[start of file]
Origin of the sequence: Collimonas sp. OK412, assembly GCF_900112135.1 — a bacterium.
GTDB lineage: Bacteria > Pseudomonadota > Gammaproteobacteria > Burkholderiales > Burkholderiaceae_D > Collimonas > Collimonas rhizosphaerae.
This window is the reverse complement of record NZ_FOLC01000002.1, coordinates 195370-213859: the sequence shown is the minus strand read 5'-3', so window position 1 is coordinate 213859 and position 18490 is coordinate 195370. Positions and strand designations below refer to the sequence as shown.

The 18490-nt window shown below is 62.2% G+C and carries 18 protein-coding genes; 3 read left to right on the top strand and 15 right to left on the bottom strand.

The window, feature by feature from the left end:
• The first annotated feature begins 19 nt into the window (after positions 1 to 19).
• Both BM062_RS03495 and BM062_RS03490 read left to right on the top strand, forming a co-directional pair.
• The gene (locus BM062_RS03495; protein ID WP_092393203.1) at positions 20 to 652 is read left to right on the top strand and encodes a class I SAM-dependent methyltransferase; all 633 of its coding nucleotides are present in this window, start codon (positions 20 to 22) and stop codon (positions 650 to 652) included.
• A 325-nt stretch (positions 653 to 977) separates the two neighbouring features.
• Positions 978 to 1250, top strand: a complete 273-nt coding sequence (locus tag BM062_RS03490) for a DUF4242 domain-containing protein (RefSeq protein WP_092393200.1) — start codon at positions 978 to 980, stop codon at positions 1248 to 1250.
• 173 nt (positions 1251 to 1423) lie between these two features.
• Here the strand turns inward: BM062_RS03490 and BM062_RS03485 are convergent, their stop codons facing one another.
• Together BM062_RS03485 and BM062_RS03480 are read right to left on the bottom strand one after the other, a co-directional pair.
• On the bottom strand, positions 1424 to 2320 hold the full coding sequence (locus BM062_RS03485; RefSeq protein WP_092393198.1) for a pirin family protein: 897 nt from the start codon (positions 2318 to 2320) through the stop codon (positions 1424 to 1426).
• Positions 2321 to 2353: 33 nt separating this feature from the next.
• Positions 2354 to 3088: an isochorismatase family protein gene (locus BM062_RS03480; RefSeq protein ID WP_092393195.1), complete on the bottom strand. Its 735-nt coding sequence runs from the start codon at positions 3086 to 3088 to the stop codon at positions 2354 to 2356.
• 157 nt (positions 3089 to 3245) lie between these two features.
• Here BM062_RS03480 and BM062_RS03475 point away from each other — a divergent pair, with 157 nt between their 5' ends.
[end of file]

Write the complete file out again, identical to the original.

Origin of the sequence: Collimonas sp. OK412, assembly GCF_900112135.1 — a bacterium.
GTDB lineage: Bacteria > Pseudomonadota > Gammaproteobacteria > Burkholderiales > Burkholderiaceae_D > Collimonas > Collimonas rhizosphaerae.
This window is the reverse complement of record NZ_FOLC01000002.1, coordinates 195370-213859: the sequence shown is the minus strand read 5'-3', so window position 1 is coordinate 213859 and position 18490 is coordinate 195370. Positions and strand designations below refer to the sequence as shown.

The 18490-nt window shown below is 62.2% G+C and carries 18 protein-coding genes; 3 read left to right on the top strand and 15 right to left on the bottom strand.

The window, feature by feature from the left end:
• The first annotated feature begins 19 nt into the window (after positions 1 to 19).
• Both BM062_RS03495 and BM062_RS03490 read left to right on the top strand, forming a co-directional pair.
• The gene (locus BM062_RS03495; protein ID WP_092393203.1) at positions 20 to 652 is read left to right on the top strand and encodes a class I SAM-dependent methyltransferase; all 633 of its coding nucleotides are present in this window, start codon (positions 20 to 22) and stop codon (positions 650 to 652) included.
• A 325-nt stretch (positions 653 to 977) separates the two neighbouring features.
• Positions 978 to 1250, top strand: a complete 273-nt coding sequence (locus tag BM062_RS03490) for a DUF4242 domain-containing protein (RefSeq protein WP_092393200.1) — start codon at positions 978 to 980, stop codon at positions 1248 to 1250.
• 173 nt (positions 1251 to 1423) lie between these two features.
• Here the strand turns inward: BM062_RS03490 and BM062_RS03485 are convergent, their stop codons facing one another.
• Together BM062_RS03485 and BM062_RS03480 are read right to left on the bottom strand one after the other, a co-directional pair.
• On the bottom strand, positions 1424 to 2320 hold the full coding sequence (locus BM062_RS03485; RefSeq protein WP_092393198.1) for a pirin family protein: 897 nt from the start codon (positions 2318 to 2320) through the stop codon (positions 1424 to 1426).
• Positions 2321 to 2353: 33 nt separating this feature from the next.
• Positions 2354 to 3088: an isochorismatase family protein gene (locus BM062_RS03480; RefSeq protein ID WP_092393195.1), complete on the bottom strand. Its 735-nt coding sequence runs from the start codon at positions 3086 to 3088 to the stop codon at positions 2354 to 2356.
• 157 nt (positions 3089 to 3245) lie between these two features.
• Here BM062_RS03480 and BM062_RS03475 point away from each other — a divergent pair, with 157 nt between their 5' ends.